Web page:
The University of Alabama Athletic Department faces a sex discrimination lawsuit over allegations the athletic department, Mal Moore and Dave Hart violated provisions of Title IX, the Equal Pay Act, the Fair Labor Standards Act, the Age Discrimination Act, & more. At the center of the allegations is how the University’s athletic department treated former cheerleading coach Debbie Greenwell. Kevin Scarbinsky of the Birmingham News was the first to report the story. You can read the original report here, and view the lawsuit here.
No lawsuit would be complete without a comparison between the former cheerleading coach’s salary (only $85,000) and Alabama Crimson Tide football coach Nick Saban’s salary (about $4 million). The claims are interesting on many levels. This is particularly true in the realm of how the athletic department administrators allegedly interacted with Greenwell. There appears to be a touch of arrogance in the athletic building.
This is only one side of the story, and it will be interesting to hear more from the University. It appears Greenwell was treated poorly by Alabama. However, Greenwell’s lawyers overreach in certain sections of the lawsuit. For instance: “There is no logical reason for the regulation by the NCAA to have a bearing on whether or not job duties are comparable.” Well, considering this is college athletics and whether or not cheerleading is a sport would seem to matter. You aren’t really a coach without a team, and it isn’t a team unless you are playing a sport. I’m not near a law library, but a quick Google search found this: “Federal Court Rules: Cheerleading Not a Sport.” I am more inclined than most to say cheerleading could be a sport, but even I rolled my eyes at this section of the complaint.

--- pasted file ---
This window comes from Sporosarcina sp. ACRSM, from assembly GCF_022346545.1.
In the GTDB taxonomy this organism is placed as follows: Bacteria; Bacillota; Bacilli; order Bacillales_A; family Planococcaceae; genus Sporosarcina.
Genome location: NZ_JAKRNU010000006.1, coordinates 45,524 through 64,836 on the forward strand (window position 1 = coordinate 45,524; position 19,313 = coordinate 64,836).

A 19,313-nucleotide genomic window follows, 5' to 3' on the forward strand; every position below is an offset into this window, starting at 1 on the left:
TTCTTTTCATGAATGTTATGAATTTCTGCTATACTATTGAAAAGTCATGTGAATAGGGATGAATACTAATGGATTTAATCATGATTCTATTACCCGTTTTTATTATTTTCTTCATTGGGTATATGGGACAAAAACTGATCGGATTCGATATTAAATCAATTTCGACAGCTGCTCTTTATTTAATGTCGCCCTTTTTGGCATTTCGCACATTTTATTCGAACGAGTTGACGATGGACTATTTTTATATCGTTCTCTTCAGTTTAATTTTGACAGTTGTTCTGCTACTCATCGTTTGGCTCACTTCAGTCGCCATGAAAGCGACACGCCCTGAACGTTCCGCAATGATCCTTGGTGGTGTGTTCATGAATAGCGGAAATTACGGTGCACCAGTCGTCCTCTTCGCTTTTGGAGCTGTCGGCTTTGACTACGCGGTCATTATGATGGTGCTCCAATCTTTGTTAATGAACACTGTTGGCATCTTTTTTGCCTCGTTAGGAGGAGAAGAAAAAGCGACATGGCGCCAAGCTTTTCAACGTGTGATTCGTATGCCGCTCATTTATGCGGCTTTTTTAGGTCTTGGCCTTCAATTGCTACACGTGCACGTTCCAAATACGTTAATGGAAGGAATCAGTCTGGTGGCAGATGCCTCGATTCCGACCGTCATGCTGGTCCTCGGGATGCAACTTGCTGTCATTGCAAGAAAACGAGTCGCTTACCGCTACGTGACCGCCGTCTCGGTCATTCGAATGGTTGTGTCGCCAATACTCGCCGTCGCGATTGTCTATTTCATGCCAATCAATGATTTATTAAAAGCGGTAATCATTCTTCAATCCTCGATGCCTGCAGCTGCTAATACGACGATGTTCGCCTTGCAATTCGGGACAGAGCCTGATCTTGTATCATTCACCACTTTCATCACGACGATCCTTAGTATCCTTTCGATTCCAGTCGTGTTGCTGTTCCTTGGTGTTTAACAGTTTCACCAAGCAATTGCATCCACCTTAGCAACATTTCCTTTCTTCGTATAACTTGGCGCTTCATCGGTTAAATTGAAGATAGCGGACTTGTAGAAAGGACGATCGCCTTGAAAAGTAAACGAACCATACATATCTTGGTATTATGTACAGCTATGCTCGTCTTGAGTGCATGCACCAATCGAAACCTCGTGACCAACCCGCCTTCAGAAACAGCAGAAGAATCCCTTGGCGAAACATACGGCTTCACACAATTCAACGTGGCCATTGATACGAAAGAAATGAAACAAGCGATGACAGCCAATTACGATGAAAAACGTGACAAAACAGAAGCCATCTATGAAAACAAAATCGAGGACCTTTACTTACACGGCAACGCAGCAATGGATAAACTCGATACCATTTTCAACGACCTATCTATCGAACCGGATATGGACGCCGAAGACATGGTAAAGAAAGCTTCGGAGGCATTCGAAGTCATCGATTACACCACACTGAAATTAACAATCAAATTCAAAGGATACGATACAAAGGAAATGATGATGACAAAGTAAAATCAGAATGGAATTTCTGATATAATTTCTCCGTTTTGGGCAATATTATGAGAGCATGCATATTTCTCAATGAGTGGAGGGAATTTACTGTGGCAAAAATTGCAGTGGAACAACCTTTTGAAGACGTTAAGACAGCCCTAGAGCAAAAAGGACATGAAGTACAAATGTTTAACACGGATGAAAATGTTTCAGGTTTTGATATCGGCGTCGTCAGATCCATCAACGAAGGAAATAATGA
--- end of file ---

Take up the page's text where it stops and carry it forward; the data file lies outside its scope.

However, this was one of the more important points made in the case: “She pointed out the time commitment required of the cheerleaders, and the discrepancies in what they were provided in comparison to members of the band and the athletic trainers.” The band members and athletic trainers are far more closely related to cheerleaders than Nick Saban and other coaches—the band and trainers appear to be support personnel to football and other athletic department work. This would be analogous to cheerleaders. This appears to be one of the more troubling areas of the lawsuit. If true, it could be difficult for Alabama to defend its treatment of Greenwell and the cheerleaders.